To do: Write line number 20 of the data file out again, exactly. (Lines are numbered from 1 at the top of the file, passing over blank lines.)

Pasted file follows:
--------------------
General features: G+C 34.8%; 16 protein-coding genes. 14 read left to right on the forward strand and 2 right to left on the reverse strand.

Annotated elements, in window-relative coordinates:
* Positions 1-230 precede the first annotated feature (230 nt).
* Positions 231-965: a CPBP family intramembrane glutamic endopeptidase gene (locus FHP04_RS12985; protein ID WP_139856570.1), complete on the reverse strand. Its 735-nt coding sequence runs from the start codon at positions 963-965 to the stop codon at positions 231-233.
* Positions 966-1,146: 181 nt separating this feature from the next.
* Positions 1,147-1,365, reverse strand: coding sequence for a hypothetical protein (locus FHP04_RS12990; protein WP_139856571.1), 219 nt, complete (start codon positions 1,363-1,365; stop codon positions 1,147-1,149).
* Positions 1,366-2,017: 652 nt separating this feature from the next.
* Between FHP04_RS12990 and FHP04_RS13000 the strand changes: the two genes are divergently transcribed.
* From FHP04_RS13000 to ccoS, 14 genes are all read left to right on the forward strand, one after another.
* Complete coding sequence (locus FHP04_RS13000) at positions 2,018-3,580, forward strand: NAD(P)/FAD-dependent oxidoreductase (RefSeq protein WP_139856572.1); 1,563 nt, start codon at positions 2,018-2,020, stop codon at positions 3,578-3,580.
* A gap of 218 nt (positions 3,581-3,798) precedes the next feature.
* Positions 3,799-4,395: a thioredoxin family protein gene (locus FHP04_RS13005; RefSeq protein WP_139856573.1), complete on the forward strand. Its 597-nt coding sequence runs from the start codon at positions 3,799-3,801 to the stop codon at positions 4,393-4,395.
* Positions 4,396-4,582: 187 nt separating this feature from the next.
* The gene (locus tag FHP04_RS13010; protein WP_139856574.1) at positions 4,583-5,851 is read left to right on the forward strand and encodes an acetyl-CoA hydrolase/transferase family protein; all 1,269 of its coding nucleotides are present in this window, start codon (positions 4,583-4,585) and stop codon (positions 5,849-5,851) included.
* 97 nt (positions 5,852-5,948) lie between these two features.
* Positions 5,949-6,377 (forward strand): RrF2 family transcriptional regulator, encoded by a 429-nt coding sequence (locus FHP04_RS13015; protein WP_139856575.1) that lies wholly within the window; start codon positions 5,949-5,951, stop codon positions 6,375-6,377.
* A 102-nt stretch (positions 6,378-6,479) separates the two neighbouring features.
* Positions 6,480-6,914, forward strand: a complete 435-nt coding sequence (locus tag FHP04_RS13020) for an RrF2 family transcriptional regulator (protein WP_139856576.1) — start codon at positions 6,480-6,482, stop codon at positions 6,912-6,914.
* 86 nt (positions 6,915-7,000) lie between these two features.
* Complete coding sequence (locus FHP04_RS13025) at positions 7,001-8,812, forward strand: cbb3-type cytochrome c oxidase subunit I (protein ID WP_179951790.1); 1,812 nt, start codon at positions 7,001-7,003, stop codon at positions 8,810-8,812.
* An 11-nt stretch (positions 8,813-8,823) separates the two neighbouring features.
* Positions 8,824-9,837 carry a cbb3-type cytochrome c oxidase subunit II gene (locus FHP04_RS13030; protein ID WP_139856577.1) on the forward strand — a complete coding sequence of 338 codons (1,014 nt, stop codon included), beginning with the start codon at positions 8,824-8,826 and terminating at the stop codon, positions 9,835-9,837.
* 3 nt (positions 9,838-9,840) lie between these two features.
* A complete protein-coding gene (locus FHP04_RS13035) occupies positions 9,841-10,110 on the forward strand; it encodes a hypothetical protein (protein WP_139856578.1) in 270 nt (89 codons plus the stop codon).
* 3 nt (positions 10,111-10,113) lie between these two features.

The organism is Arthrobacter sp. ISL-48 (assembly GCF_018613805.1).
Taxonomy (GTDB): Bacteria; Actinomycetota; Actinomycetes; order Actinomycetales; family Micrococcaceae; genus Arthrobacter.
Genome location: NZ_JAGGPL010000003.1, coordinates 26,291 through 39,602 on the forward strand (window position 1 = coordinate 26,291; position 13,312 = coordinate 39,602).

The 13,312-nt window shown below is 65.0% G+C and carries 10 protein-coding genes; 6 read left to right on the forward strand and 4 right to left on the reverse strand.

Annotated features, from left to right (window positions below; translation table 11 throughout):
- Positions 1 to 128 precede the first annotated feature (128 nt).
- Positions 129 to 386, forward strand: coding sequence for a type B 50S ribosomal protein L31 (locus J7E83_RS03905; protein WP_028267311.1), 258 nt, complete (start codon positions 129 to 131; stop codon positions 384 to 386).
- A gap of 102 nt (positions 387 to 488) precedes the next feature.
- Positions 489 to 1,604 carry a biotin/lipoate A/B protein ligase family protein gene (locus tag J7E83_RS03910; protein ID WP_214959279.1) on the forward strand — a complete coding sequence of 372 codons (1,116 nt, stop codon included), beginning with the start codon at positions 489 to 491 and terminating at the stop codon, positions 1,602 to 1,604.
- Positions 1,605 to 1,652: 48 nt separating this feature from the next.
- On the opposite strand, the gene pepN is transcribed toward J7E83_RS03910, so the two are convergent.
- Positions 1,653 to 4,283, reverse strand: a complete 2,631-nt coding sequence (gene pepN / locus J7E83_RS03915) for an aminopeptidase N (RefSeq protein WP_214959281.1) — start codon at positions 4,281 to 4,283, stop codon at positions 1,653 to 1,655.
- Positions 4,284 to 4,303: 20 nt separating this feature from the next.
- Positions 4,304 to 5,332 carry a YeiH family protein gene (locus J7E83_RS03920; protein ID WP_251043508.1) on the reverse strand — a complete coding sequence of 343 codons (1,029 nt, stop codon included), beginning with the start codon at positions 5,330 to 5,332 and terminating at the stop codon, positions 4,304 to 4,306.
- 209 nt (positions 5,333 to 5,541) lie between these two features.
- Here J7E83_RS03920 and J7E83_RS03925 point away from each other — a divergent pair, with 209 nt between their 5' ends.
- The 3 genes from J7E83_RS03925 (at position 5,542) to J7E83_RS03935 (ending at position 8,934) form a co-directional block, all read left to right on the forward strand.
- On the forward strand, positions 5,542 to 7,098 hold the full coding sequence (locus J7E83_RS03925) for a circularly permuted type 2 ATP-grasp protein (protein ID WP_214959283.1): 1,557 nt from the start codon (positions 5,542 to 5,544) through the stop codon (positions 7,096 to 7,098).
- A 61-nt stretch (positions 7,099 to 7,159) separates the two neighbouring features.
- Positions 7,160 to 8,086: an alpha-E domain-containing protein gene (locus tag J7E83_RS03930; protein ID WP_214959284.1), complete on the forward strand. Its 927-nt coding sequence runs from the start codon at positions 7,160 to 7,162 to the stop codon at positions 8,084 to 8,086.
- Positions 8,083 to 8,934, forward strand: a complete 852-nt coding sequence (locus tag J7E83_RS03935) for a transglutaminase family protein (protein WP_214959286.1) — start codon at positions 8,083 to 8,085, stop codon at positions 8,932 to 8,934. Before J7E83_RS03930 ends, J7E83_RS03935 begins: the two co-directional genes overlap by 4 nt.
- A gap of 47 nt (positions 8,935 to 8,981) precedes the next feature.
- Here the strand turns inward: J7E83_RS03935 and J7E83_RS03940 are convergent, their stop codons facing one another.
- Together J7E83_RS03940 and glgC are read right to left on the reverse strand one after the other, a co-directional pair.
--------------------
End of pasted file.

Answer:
* Complete coding sequence (locus FHP04_RS13025) at positions 7,001-8,812, forward strand: cbb3-type cytochrome c oxidase subunit I (protein ID WP_179951790.1); 1,812 nt, start codon at positions 7,001-7,003, stop codon at positions 8,810-8,812.